As discussed above, our data indicate that the plagioclase amphibolites were derived from the metasomatized wedge, generally occurring in a compressive-related setting (e.g., [3537, 57, 88, 89, 101103]). They have low TiO2 contents (0.86–1.33 wt.%) and high Ba/Nb (35.27–59.08) and La/Nb (1.80–6.87) ratios, similar to those in arc volcanics (Figure 11), further suggesting a Mesoproterozoic active continental margin setting for the Kontum Complex. Available data show that abundant Mesoproterozoic igneous rocks have been identified in Laurentia, East Antarctica, Australia, North China, Greenland, Baltica, and Hainan Island (Table 5). However, the Mesoproterozoic (∼1430 Ma) metamorphic mafic rocks in SW Hainan have been interpreted as products in an extensional setting [46]. Li et al. [104] reported the synchronous Baoban orthogneiss and metarhyolites with A-type geochemical affinity, and believed that they were formed in a rifting setting (e.g., [15, 104, 105]). In addition, detrital zircon U–Pb age-spectra of the Kontum Precambrian sedimentary rocks defined the age-peaks of ~1853–1745 Ma and~ 1434–1464 Ma, similar to those of Laurentia and East Antarctica, and those of the syn-rift sedimentary rocks from the Lower Belt–Purcell Supergroup in west Laurentia and the Lower–Middle Rocky Cape Group in Tasmania (e.g., [5, 15, 17, 30, 45, 67, 104]). A line of evidences show that the ~1.43 Ga magmatism is characterized by banded iron formation and nonorogenic igneous rocks in the Columbian interior (e.g., Hainan, Yilgarn, and Yukon), but hardly in the Columbian periphery (e.g., [2, 46, 17, 21, 97, 98]). The Mesoproterozoic rifting-related extensional system is created by the breakup of the Columbian interior prior to ∼1.60 Ga in spite of the continuous assemblage along the Columbian periphery (e.g., [4, 5, 45, 46, 67, 75]). Thus, these data consistently suggest that the Indochina Block was near to the margin of the East Antarctica and Laurentia at the Mesoproterozoic period, and support the Mesoproterozoic connection of SW Hainan with SW Laurentia, southwest Baltica, and southeast India (Figure 12). The Mesoproterozoic plagioclase amphibolites in the Kontum Complex have been formed in the Columbia periphery in response to the Columbian breakup.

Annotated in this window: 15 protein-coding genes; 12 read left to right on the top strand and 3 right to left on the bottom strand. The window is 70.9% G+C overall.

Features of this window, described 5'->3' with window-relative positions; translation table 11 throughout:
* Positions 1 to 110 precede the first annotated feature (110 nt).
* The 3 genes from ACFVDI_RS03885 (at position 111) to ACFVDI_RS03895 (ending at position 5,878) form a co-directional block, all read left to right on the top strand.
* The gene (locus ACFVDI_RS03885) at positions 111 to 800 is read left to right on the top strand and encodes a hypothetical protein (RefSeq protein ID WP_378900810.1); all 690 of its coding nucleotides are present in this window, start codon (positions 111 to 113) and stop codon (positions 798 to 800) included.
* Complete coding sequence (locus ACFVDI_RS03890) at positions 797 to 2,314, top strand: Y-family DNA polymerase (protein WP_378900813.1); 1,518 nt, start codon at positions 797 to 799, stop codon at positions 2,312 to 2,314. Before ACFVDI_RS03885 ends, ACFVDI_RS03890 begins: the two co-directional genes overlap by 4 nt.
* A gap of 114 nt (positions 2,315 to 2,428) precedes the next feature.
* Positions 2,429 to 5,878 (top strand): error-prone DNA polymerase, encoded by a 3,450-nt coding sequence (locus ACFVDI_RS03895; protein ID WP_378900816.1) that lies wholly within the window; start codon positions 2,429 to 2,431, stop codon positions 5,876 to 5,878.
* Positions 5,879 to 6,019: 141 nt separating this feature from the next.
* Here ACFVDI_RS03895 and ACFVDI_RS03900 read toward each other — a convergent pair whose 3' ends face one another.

This paper presents detailed petrological, zircon U–Pb geochronological, and Lu–Hf isotopic data, as well as whole-rock elemental and Sr–Nd–Pb isotopic results for the plagioclase amphibolites from the Ngoc Linh unit in the Kontum Complex. These data allow us to draw the following conclusions:

  • (1)

    The plagioclase amphibolite protoliths were formed at ~1432–1403 Ma, which experienced the Ordo–Silurian metamorphism

  • (2)

    The plagioclase amphibolites have arc-like geochemical signatures with positive εNd (t) and εHf (t) values (from +2.6 to +2.8 and+ 9.9 to +17.1, respectively), originating from a mantle wedge modified by minor subduction-related components

  • (3)

    The plagioclase amphibolites were formed in an active continental margin setting of the Columbian periphery at the Mesoproterozoic period

Data used to support the study can be found in this manuscript.

The authors declare that they have no conflicts of interest.

We would like to thank Drs. Y. Z. Zhang, Y. K. Wang, X. H. Lu, H. L. Li, Z. T. Lai, X. Q. Yu, and C. B. Luo for their help in the field survey and formal analyses. Three anonymous reviewers and chief-in-editor are thanked for their critical and constructive comments. Financial support are from the National Natural Science Foundation of China (41830211) and the Guangdong Basic and Applied Basic Research Foundation (2018B030312007 and 2019B1515120019).